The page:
Vacations can be a great time for family fun, but cybersecurity concerns while traveling can cause headaches and financial issues if proper precautions are not taken. With a recent survey by University of Phoenix revealing that very few U.S. adults consider their cyber safety when traveling, we asked Sterling Kellis to provide tips to help travelers stay secure. He advises vacationers to follow a simple cyber hygiene acronym: R-I-S-K.
Table of Contents
Listen to this episode on our podcast:
1. Tell about yourself and what you do for the University of Phoenix.
I am Sterling Kellis, assistant dean of technology for the College of Information Systems and Technology at University of Phoenix. My role at the University is to help design, develop, revise, and evaluate technology tools; expand workshop, bootcamp, and skill builder offerings and identify and deliver educational training.
2. What did the University of Phoenix survey find on people’s perceptions of summer travel cybersecurity?
In today’s connected world, it is vital that cybersecurity is top-of-mind. However, we all know that during vacation we can forget to follow best practices, which can leave us vulnerable to cyberattacks.
The University survey found that nearly all (97%) U.S. adults own and use a mobile device, yet only 4% said that cybersecurity was in their top two concerns while on vacation. More people cared about the cost of vacation (31%), their personal safety (30%) and even the weather (24%).
Using a smartphone while on vacation could mean frequently connecting to public Wi-Fi, which comes with risks. While public Wi-Fi can be convenient and is often safe, people can never know for sure if their connection is encrypted, if the network is being spoofed or what malicious actors are monitoring them.
3. Are people taking precautions to keep their data safe while on vacation?
We know from the survey that few people are concerned about cybersecurity while on vacation, but what’s surprising is that their perception is not likely to change even if it means being hacked.
We found that more than two in five respondents (42%) would not stop using their mobile device while on vacation even if it meant reducing their potential risk of being hacked.
4. What is R-I-S-K and how can it help people avoid data breaches?
R-I-S-K is a simple and easy to remember acronym of cybersecurity best practices that parents can follow when traveling this summer.
R: Run Updates. Regularly update your phone. Your phone is programmed to alert you when software updates are available. If you’re like most people, these alerts probably get delayed or ignored, but don’t do that. These are important because they include security patches to protect against known breaches. Delaying or ignoring updates can make your device more vulnerable to attacks.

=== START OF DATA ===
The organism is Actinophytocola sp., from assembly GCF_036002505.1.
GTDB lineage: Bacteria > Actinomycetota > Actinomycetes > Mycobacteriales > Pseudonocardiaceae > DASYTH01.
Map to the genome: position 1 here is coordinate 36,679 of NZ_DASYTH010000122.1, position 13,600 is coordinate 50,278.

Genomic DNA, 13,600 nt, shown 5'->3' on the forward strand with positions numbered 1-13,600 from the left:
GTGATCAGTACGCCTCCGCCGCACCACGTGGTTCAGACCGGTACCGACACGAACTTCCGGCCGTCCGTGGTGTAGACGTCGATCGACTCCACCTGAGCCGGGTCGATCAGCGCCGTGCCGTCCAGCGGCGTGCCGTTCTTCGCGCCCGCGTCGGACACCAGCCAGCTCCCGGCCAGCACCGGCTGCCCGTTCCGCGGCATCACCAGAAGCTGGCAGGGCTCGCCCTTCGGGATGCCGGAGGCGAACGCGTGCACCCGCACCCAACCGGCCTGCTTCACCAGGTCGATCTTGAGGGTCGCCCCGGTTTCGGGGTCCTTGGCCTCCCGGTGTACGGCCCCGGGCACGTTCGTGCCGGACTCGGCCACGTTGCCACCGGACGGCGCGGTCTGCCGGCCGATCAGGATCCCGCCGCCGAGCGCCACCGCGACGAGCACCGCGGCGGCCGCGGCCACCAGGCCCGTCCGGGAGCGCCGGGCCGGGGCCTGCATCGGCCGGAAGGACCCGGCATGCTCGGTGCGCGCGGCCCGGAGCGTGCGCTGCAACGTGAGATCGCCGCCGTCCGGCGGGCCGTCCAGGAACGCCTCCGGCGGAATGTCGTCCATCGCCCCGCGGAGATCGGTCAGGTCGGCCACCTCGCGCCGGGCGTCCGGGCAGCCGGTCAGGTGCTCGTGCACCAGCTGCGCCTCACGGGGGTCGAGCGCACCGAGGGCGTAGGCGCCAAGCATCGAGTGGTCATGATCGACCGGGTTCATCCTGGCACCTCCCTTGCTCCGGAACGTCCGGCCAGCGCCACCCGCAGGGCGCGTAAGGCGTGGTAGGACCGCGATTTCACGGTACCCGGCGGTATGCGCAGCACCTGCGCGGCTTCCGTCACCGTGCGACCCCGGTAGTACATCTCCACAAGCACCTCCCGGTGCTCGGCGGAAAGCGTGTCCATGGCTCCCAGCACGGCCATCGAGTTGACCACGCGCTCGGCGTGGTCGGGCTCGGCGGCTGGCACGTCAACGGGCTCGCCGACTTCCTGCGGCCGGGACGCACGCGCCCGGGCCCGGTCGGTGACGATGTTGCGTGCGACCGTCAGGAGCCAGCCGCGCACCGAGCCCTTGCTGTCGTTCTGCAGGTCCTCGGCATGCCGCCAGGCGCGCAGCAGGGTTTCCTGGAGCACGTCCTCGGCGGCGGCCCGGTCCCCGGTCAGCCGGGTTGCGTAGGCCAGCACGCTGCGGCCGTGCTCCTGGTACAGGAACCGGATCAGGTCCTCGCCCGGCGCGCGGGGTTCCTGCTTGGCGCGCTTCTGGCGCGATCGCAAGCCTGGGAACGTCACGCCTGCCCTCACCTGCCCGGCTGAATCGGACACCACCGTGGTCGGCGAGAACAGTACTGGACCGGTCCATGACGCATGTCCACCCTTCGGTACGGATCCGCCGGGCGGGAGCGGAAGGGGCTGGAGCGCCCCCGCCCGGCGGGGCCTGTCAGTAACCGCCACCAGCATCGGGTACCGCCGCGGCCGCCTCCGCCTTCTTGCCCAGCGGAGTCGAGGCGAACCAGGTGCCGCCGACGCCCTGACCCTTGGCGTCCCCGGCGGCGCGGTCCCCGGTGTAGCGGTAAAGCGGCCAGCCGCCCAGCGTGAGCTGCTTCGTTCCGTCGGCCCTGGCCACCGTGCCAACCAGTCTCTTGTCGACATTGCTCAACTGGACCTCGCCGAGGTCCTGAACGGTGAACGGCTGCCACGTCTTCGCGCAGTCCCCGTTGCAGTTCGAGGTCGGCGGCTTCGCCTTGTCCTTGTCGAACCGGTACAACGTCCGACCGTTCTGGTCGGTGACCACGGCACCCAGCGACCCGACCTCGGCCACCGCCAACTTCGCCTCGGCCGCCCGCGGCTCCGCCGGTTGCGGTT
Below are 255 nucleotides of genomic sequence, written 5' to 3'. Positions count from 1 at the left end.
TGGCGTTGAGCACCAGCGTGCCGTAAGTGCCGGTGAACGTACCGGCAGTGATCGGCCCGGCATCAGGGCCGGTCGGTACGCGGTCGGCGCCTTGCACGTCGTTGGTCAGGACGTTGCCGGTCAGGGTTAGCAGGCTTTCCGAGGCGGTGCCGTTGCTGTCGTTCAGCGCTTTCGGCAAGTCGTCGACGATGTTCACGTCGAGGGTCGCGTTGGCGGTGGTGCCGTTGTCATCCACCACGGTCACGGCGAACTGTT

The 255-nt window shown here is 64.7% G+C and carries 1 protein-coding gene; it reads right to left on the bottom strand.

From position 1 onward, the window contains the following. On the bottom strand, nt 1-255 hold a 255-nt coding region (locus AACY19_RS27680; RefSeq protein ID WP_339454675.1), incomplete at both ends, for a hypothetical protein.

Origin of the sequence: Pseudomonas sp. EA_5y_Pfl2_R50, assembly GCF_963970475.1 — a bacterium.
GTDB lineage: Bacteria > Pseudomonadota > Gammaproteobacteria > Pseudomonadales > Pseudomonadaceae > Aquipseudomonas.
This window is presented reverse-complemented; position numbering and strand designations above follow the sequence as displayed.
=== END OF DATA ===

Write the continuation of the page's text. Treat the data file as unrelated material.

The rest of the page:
I: Initiate Connections. Avoid “automatically” connecting to Wi-Fi networks, Bluetooth connections, and GPS tracking. These are great connectivity tools, but when not using them, turn them off. Hackers can create hotspots that spoof Wi-Fi networks.
S: Simplify Browsing. Avoid visiting unfamiliar sites and downloading questionable content – memes, images, or files. If accessing bank or financial information, try to avoid using public Wi-Fi connections.
K: Keep Passwords Secure. Safeguard passwords by updating them regularly, diversifying them across accounts, and increasing complexity.
5. How can parents keep their family safe this summer?
R-I-S-K is a component of cyber hygiene. Much like how we should clean our teeth and our bodies to preserve our health, it is important that we take similar measures to preserve the health of our data. In addition to following R-I-S-K, download VPNs and passwords managers to help proactively protect against data breaches.
About our guest:
Sterling Kellis is the assistant dean of technology for the College of Information Systems and Technology at University of Phoenix. In his role, he is responsible for designing, developing, revising, and evaluating technology tools; expanding workshop, bootcamp, and skill-builder offerings and identifying and delivering educational training. Prior to joining the University, Kellis was the owner of Compass Marketing and the CEO of Excalibur Charter Schools. He earned his MBA and Master of Arts in Education, Technology and Curriculum Development from University of Phoenix and holds a Bachelor’s in Philosophy from Brigham Young University.